Summary from Goodreads:
Everyone knows the legends about the cursed girl–Isabel, the one the señoras whisper about. They say she has green skin and grass for hair, and she feeds on the poisonous plants that fill her family’s Caribbean island garden. Some say she can grant wishes; some say her touch can kill.
Seventeen-year-old Lucas lives on the mainland most of the year but spends summers with his hotel-developer father in Puerto Rico. He’s grown up hearing stories about the cursed girl, and he wants to believe in Isabel and her magic. When letters from Isabel begin mysteriously appearing in his room the same day his new girlfriend disappears, Lucas turns to Isabel for answers–and finds himself lured into her strange and enchanted world. But time is running out for the girl filled with poison, and the more entangled Lucas becomes with Isabel, the less certain he is of escaping with his own life.
I received this as a gift and so it is not the typical book that I read, but I liked it in a weird way. I am not a huge fan of magical realism, but it does work well in this story as it is mixed up in the island lore that Lucas has heard all of his life living on Puerto Rico.
Lucas is a likable character, that you feel sorry for at times. His father drags him to the island every summer, and every summer he is pretty much left by himself at the hotel that his father owns. He has friends on the island, but he is still somewhat considered an outsider and not to be trusted. The police also don’t like him, and seem to have it out for him because he is the son of a rich developer. The relationship that he develops with Isabel is a mixture of affection, longing and wanting to rescue her. His desire to help her is what almost destroys him in the end.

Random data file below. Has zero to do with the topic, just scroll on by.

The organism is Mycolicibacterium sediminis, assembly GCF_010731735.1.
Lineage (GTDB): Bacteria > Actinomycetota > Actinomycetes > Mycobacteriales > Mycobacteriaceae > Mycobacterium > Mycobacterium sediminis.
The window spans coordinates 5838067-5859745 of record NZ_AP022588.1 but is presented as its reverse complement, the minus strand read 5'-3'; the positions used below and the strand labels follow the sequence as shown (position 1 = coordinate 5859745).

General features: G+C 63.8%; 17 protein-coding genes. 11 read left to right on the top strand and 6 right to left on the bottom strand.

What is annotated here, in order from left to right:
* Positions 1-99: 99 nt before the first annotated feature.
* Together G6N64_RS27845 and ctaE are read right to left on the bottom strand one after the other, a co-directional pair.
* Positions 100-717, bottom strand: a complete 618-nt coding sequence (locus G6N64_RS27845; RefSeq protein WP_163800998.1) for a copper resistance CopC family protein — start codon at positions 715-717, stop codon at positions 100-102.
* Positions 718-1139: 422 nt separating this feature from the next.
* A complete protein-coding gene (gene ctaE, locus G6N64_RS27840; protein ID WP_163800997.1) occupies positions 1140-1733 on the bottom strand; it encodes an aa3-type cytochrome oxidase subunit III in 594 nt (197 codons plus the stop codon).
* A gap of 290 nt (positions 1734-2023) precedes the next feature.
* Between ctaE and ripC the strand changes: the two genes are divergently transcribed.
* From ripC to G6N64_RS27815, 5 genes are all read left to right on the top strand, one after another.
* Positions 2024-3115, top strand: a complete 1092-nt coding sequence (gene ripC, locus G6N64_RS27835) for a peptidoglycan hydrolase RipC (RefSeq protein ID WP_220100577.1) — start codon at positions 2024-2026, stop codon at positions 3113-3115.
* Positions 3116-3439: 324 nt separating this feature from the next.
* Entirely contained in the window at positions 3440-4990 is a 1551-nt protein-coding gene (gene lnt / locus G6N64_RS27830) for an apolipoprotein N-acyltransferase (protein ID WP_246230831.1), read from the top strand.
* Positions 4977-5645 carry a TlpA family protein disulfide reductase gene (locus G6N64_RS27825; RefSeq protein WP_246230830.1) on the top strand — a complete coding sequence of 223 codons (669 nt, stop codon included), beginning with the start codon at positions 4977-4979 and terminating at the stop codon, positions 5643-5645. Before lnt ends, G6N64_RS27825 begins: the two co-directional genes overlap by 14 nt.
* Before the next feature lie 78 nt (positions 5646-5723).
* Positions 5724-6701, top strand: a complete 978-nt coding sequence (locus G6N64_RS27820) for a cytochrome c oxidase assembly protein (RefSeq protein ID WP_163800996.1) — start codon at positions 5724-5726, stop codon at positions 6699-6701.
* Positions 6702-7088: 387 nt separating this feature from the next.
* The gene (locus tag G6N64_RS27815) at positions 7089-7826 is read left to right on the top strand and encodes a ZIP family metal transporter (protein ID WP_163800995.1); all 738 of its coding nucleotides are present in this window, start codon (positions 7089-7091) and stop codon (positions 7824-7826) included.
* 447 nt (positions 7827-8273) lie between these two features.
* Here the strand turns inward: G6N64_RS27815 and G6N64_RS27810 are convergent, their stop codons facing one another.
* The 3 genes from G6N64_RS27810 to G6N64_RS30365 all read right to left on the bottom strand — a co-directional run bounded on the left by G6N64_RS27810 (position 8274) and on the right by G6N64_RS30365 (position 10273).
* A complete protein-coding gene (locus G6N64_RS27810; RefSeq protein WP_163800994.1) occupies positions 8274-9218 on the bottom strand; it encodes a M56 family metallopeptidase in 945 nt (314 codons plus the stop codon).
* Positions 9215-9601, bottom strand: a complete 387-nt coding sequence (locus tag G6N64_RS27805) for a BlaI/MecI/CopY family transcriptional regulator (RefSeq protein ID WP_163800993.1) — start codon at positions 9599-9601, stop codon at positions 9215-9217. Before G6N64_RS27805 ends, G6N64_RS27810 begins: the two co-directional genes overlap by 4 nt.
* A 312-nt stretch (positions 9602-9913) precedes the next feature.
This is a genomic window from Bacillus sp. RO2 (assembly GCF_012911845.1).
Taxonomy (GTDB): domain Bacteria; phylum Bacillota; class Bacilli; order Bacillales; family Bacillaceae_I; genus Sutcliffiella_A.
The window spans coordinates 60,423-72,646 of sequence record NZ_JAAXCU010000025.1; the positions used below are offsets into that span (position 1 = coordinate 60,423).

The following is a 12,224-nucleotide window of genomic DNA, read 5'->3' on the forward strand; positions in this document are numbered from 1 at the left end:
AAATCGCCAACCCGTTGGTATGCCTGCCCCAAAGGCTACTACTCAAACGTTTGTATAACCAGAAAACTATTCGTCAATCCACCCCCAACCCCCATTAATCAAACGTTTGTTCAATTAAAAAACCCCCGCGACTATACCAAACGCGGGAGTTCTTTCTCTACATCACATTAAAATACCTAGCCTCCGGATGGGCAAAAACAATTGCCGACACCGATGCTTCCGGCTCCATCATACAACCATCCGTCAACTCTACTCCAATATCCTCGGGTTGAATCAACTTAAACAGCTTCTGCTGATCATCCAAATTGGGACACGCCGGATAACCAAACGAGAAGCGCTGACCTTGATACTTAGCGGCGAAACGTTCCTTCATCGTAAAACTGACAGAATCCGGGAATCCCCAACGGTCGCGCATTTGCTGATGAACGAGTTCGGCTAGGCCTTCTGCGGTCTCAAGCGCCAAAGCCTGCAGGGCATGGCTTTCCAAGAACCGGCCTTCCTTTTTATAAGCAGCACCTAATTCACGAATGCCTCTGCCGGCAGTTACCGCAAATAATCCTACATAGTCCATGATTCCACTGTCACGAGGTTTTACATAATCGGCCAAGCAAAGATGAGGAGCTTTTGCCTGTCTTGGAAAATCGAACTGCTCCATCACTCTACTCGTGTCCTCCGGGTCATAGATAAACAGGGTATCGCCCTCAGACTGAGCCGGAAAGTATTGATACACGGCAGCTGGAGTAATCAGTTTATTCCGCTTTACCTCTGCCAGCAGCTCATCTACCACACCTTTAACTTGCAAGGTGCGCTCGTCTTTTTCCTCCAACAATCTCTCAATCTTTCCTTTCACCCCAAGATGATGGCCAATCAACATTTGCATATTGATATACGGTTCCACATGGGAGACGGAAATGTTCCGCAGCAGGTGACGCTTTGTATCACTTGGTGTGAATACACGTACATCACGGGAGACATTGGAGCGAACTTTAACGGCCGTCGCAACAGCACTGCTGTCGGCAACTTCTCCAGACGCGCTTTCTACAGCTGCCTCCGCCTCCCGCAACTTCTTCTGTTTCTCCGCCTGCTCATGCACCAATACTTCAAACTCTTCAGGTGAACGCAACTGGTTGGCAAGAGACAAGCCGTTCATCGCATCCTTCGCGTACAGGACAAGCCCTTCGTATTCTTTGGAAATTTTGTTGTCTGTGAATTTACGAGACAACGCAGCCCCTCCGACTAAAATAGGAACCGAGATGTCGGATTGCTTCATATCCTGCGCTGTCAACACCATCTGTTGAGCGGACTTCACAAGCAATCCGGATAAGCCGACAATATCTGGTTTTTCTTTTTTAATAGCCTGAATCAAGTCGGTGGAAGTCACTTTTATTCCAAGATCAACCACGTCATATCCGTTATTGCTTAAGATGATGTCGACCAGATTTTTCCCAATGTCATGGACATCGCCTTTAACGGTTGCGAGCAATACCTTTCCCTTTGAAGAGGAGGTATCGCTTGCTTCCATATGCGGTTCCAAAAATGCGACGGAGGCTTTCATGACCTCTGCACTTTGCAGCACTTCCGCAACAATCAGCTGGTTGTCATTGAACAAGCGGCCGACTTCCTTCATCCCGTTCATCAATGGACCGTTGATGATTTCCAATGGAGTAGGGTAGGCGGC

Isabel is a difficult character to like or sympathize with. You almost want to believe that she is not as poisonous as she makes herself out to be, and that it is all just stories and myths that have grown up around her and her father. But eventually you have to believe it as their is no other explanation. She keeps telling Lucas to stay away, but he doesn’t listen. Isabel in the end tries to be helpful and right the wrongs that her father committed, but it doesn’t end well for anyone.
Isabel’s father, Dr. Ford, is truly despicable, even though I know he does what he does because he loves his daughter, I can’t accept him as a sympathetic character either when he has ruined so many lives including his own and his daughter’s.
All in all a riveting tale that mixed folklore, a little bit a magic with a contemporary love story all set in a tropical paradise.